A number of Linux and FreeBSD servers and systems are vulnerable to a denial of service vulnerability dubbed SACK Panic, as well as other forms of attacks.
Four security vulnerabilities affecting a range of Linux and FreeBSD servers were unearthed by a Netflix Information Security researcher, Jonathan Looney. One of the vulnerabilities, dubbed SACK Panic is more dangerous than the others, as it could lead to remotely-triggered kernel panic.
According to the official document, the vulnerabilities relate to the minimum segment size (MSS) and TCP Selective Acknowledgement (SACK) capabilities. The most serious one is called SACK Panic, and could allow a remotely-triggered kernel panic on recent Linux kernels.
Here’s a list of the vulnerabilities:
CVE-2019-11477, also known as SACK Panic
The vulnerability affects Linux 2.6.29 and higher.
According to the official description, a sequence of SACKs may be crafted to trigger an integer overflow, leading to a kernel panic. A kernel panic vulnerability means that the operating system is incapable of recovering quickly or, in some cases, at all. This could force a restart of the targeted machine, leading to a temporary shutdown in services.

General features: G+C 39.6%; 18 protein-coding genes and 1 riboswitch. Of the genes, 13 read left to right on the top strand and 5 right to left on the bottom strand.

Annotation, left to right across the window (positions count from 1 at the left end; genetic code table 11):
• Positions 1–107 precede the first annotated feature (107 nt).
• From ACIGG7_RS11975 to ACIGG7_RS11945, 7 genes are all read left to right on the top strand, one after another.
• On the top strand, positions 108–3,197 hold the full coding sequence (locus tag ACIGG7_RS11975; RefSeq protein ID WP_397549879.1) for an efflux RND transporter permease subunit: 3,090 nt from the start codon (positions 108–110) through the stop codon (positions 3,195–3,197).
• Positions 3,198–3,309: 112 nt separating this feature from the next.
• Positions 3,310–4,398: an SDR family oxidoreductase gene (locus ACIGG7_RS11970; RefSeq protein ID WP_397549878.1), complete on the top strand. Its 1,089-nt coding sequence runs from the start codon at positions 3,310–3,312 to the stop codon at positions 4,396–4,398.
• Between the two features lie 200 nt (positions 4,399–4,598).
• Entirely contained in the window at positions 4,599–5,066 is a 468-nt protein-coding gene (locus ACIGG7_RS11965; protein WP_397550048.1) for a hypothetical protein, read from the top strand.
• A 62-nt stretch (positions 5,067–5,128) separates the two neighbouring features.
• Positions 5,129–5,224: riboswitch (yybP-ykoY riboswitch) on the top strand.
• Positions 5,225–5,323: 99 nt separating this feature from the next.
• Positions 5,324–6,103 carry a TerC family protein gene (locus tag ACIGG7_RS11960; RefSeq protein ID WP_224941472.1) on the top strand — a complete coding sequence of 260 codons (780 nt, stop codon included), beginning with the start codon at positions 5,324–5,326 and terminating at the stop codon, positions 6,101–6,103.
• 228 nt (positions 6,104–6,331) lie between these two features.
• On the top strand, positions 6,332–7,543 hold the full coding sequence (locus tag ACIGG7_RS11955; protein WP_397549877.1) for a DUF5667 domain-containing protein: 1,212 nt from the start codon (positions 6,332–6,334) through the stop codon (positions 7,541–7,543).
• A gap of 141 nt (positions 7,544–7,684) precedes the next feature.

CVE-2019-11478, also known as SACK Slowness
The vulnerability affects all Linux versions. It can be triggered if an attacker sends a crafted sequence of SACKs which will fragment the TCP retransmission queue. On Linux kernels prior to 4.15, the attacker could be able to further exploit the fragmented queue to cause an expensive linked-list walk for subsequent SACKs received for that same TCP connection, the researchers explain.
CVE-2019-5599, also known as SACK Slowness
The vulnerability affects FreeBSD 12 using the RACK TCP Stack.
An attacker could send a crafted sequence of SACKs which will fragment the RACK send map. The attacker could further exploit the fragmented send map to cause an expensive linked-list walk for subsequent SACKs received for that same TCP connection.
CVE-2019-11479, also known as Excess Resource Consumption Due to Low MSS Values
The vulnerability affects all Linux versions.
According to the vulnerability’s official description, an attacker can force the Linux kernel to segment its responses into multiple TCP segments, each of which contains only 8 bytes of data. This leads to the increase of the bandwidth required to deliver the same amount of data.
Furthermore, additional resources (CPU and NIC processing power) are also consumed. It’s noteworthy that this particular attack requires continued effort from the attacker, with its impact ending shortly after the attacker stops sending traffic.
The good news is that patches and workarounds are available for each vulnerability.